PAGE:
Washington, D.C. — Although growth in health care spending has slowed dramatically in recent years, leading health care experts agree in a report released today that additional policies will be needed to sustain the slowdown. The Center for American Progress, in conjunction with several current state officials from Arkansas, Maryland, and Massachusetts, outline additional reforms aimed at controlling health care costs.
The report proposes an approach known as the “Accountable Care States” model that will keep costs down by giving states flexibility and incentives to control costs. A state that designates itself an Accountable Care State will be accountable for health care costs, quality of care, and access to care with sizable financial rewards for keeping overall costs low.
“Although recent policies contributed to the slowdown in the growth of health care costs, there is still the possibility that growth could increase and continue to crowd out spending in household and government budgets,” said Neera Tanden, CAP President and co-author of the report. “The Accountable Care States model that we are proposing gives states the ability to implement policies that control costs and the federal government the ability to create incentives for states to do so. This proposal builds on the unique abilities of both state and federal governments to create a cost-control model that works for every household and statehouse.”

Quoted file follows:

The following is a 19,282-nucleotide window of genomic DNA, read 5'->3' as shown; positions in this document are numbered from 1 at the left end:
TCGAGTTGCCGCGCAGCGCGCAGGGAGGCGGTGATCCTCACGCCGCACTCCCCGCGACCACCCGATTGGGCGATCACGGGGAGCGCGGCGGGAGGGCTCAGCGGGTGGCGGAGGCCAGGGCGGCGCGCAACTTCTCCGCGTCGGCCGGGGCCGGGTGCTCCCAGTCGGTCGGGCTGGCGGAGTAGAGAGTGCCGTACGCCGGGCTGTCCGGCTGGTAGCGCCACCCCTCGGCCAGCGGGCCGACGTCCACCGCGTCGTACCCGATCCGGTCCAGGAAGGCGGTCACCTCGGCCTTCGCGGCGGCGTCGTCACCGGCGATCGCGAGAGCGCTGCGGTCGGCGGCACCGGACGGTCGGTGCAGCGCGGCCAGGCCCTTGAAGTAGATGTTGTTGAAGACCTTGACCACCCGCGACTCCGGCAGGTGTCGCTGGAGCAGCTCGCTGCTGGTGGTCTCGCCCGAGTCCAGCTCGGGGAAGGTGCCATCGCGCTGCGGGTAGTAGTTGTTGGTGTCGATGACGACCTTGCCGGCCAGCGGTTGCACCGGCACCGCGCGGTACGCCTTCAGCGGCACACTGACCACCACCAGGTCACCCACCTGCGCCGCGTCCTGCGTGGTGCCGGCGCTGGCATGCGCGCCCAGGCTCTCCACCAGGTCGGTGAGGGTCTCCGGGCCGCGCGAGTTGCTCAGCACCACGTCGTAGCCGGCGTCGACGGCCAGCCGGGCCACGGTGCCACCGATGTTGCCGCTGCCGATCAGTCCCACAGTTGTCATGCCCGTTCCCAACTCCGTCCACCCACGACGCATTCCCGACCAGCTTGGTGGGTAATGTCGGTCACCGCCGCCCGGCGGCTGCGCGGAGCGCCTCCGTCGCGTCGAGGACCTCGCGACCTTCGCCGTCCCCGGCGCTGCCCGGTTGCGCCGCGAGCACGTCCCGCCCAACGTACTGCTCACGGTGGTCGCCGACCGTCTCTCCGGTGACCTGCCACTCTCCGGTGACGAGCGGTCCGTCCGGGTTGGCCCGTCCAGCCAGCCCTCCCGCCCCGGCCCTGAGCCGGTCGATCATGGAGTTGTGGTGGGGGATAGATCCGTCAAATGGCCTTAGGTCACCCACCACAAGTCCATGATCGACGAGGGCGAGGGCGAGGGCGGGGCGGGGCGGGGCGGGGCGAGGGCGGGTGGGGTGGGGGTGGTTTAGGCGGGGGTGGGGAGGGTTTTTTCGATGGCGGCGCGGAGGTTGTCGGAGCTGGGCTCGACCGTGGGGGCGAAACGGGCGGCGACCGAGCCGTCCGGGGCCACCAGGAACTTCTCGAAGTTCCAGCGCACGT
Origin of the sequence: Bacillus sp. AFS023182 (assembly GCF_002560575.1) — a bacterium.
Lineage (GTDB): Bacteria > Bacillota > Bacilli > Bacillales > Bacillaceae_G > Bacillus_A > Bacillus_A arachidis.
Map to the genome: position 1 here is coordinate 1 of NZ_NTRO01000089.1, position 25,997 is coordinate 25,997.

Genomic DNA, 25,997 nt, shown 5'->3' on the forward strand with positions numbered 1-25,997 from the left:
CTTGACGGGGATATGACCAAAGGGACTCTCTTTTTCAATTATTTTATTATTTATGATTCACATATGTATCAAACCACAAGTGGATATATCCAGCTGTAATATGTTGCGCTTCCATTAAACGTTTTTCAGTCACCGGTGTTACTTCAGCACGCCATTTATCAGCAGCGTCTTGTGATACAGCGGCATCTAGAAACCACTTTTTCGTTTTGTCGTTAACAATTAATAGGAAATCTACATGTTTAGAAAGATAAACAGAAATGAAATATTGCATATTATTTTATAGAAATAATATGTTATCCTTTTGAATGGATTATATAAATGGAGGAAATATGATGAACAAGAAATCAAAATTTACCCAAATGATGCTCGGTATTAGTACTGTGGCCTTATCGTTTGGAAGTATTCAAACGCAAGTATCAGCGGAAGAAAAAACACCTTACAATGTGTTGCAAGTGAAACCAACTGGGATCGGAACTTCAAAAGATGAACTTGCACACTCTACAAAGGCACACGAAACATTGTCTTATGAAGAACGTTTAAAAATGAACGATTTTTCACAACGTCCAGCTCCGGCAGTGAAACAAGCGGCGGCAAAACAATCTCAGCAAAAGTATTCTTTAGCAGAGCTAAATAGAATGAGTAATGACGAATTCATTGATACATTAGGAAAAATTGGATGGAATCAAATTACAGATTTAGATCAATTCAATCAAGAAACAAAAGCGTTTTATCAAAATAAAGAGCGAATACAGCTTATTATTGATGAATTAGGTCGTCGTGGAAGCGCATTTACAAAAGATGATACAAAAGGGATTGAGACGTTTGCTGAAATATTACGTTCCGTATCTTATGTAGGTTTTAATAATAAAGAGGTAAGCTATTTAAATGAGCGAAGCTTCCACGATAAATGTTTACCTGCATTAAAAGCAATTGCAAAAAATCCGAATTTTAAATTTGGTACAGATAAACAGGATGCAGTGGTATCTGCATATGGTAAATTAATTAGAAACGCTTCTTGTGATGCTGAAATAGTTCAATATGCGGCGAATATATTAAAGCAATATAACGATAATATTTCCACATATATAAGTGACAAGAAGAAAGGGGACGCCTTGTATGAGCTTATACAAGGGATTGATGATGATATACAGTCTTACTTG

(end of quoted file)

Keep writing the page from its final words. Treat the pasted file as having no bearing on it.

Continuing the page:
Using Congressional Budget Office, or CBO, data, the report estimates that if even half of the states participate, the Accountable Care States model would yield $1.7 trillion in savings on total health care spending over 10 years, $350 billion of which would accrue to the federal government.